Scotland could struggle to meet demand for an extra 10,000 new homes a year, according to an industry body.
By Hayley Millar
BBC Scotland business correspondent
First Minister Jack McConnell recently told parliament that Scotland does not have a housing shortage.
Thousands of new homes will be needed every year
But Homes for Scotland insists there is a shortfall and claims proposed changes to planning laws could jeopardise efforts to meet demand.
Consultation on a wider process for appeals against planning applications is due to get under way this week.
Homes for Scotland planning director, Allan Lundmark, said the move will hamper an already slow process.
Mr Lundmark said: "In Scotland we are building somewhere between five and seven thousand houses a year less than we need, simply to meet growth in new household formation.
"If we carry on doing that for the next 10 years we would need to build a town the size of Paisley, simply to catch up with the backlog."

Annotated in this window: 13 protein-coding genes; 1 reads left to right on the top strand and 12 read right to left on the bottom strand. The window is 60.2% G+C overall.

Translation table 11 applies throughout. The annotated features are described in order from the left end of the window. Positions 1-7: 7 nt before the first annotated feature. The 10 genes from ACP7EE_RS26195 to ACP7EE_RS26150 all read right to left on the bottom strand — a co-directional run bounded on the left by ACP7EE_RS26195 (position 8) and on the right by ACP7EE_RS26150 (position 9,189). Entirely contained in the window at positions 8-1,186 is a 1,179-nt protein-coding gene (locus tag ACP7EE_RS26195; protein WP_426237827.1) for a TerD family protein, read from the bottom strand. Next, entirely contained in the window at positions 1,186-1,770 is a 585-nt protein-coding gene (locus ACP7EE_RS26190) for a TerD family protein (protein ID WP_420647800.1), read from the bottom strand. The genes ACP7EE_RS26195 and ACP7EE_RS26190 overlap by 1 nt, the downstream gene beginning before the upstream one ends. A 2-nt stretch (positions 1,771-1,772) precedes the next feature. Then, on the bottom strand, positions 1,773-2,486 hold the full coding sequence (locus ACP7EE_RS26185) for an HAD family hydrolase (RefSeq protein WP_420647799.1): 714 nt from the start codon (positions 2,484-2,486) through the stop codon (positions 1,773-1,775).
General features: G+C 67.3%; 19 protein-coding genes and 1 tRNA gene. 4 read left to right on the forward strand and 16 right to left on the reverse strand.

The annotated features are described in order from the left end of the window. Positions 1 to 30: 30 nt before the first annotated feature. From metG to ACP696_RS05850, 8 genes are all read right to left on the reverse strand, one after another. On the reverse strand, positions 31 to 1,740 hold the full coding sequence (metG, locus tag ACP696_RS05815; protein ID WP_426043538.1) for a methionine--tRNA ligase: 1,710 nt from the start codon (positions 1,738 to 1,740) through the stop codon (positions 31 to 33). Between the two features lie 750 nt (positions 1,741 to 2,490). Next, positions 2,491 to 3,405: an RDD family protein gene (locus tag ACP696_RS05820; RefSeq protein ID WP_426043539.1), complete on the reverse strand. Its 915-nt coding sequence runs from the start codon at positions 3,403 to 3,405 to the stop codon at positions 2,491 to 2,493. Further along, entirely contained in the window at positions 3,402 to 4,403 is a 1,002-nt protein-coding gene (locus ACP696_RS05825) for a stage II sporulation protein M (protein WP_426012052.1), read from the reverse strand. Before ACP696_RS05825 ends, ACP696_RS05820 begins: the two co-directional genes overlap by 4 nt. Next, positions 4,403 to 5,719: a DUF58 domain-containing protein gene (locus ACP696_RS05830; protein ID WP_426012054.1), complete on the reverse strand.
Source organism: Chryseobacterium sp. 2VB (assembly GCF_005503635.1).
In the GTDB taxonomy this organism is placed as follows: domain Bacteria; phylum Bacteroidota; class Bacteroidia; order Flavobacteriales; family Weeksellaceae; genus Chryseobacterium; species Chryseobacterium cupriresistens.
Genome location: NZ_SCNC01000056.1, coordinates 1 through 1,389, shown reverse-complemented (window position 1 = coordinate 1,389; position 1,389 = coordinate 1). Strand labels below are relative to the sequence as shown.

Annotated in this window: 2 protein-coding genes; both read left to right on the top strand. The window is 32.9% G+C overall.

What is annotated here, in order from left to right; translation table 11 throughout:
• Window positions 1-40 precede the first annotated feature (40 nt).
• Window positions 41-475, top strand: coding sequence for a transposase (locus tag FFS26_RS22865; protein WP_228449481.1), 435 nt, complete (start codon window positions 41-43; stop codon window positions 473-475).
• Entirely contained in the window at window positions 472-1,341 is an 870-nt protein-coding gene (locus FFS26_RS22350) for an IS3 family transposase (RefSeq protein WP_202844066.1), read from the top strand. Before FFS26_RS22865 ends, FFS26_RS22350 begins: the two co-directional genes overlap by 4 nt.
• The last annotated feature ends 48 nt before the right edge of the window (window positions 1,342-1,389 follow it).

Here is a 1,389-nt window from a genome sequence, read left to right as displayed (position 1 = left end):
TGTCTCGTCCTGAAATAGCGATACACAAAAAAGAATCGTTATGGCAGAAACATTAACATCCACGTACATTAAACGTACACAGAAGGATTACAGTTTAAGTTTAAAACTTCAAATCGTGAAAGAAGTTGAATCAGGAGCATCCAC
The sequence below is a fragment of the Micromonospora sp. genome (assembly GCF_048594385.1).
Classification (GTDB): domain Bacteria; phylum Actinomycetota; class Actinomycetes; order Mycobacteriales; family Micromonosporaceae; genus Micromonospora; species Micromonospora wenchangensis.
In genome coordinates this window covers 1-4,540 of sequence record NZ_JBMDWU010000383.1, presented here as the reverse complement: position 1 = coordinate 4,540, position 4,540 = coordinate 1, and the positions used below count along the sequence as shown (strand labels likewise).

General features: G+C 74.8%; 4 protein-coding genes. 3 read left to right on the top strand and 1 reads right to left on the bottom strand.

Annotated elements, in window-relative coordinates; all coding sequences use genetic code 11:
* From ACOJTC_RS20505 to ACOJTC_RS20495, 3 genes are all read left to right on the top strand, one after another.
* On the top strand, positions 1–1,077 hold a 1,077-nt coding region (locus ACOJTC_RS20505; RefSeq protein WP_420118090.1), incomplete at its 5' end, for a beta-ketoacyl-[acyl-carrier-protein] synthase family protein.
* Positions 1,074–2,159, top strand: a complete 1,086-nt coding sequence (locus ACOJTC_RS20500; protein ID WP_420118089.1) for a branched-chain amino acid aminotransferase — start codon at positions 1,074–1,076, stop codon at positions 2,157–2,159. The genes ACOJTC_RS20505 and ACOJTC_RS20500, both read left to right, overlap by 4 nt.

Meanwhile, local housing strategies have highlighted the need for another 5,000 affordable homes across the country, suggesting a shortfall of 10,000 homes a year.
The Scottish Executive is beginning consultation on changes to planning laws, including third party rights of appeal to object to new developments.
But Ken Ross, chief executive of the Elphinstone Group construction firm, said he is concerned that the executive has still not rejected the idea of third party appeal, as has been done south of the border.
Mr Ross said: "We are a much more litigious society now and somebody, somewhere would wish to object.
"That will lead to uncertainty, additional cost and enormous delays in the system, something we don't need.
"It would add further to the difficulties of young couples being able to get homes that they can afford to buy."
In England, Deputy Prime Minister John Prescott rejected the appeal process without any consultation.
The executive will make its decision on the issue in four months' time.